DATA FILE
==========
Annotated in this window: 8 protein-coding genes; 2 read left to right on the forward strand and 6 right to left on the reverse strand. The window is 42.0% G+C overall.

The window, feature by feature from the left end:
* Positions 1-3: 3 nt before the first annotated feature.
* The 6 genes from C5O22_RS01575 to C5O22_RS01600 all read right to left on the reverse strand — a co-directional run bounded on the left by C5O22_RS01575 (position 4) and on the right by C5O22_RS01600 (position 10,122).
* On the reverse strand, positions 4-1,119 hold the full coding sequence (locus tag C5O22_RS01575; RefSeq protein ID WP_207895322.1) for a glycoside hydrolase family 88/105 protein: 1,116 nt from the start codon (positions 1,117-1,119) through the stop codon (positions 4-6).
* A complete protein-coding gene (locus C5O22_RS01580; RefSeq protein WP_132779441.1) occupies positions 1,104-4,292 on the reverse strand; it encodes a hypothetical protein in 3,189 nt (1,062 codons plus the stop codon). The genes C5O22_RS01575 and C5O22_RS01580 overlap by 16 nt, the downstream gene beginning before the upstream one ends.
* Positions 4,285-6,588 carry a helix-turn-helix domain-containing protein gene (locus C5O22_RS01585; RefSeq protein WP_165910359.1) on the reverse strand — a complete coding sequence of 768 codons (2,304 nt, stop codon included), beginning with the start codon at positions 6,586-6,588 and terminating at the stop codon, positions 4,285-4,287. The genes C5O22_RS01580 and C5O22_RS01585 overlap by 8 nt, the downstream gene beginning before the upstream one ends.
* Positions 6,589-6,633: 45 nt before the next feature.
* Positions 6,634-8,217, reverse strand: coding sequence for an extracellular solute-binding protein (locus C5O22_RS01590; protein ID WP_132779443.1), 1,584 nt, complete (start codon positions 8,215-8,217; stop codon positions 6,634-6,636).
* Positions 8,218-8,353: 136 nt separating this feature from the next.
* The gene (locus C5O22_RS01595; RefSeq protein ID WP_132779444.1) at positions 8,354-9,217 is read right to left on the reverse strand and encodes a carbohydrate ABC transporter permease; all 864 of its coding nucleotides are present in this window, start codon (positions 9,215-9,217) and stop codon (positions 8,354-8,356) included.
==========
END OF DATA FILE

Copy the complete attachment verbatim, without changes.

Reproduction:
Annotated in this window: 8 protein-coding genes; 2 read left to right on the forward strand and 6 right to left on the reverse strand. The window is 42.0% G+C overall.

The window, feature by feature from the left end:
* Positions 1-3: 3 nt before the first annotated feature.
* The 6 genes from C5O22_RS01575 to C5O22_RS01600 all read right to left on the reverse strand — a co-directional run bounded on the left by C5O22_RS01575 (position 4) and on the right by C5O22_RS01600 (position 10,122).
* On the reverse strand, positions 4-1,119 hold the full coding sequence (locus tag C5O22_RS01575; RefSeq protein ID WP_207895322.1) for a glycoside hydrolase family 88/105 protein: 1,116 nt from the start codon (positions 1,117-1,119) through the stop codon (positions 4-6).
* A complete protein-coding gene (locus C5O22_RS01580; RefSeq protein WP_132779441.1) occupies positions 1,104-4,292 on the reverse strand; it encodes a hypothetical protein in 3,189 nt (1,062 codons plus the stop codon). The genes C5O22_RS01575 and C5O22_RS01580 overlap by 16 nt, the downstream gene beginning before the upstream one ends.
* Positions 4,285-6,588 carry a helix-turn-helix domain-containing protein gene (locus C5O22_RS01585; RefSeq protein WP_165910359.1) on the reverse strand — a complete coding sequence of 768 codons (2,304 nt, stop codon included), beginning with the start codon at positions 6,586-6,588 and terminating at the stop codon, positions 4,285-4,287. The genes C5O22_RS01580 and C5O22_RS01585 overlap by 8 nt, the downstream gene beginning before the upstream one ends.
* Positions 6,589-6,633: 45 nt before the next feature.
* Positions 6,634-8,217, reverse strand: coding sequence for an extracellular solute-binding protein (locus C5O22_RS01590; protein ID WP_132779443.1), 1,584 nt, complete (start codon positions 8,215-8,217; stop codon positions 6,634-6,636).
* Positions 8,218-8,353: 136 nt separating this feature from the next.
* The gene (locus C5O22_RS01595; RefSeq protein ID WP_132779444.1) at positions 8,354-9,217 is read right to left on the reverse strand and encodes a carbohydrate ABC transporter permease; all 864 of its coding nucleotides are present in this window, start codon (positions 9,215-9,217) and stop codon (positions 8,354-8,356) included.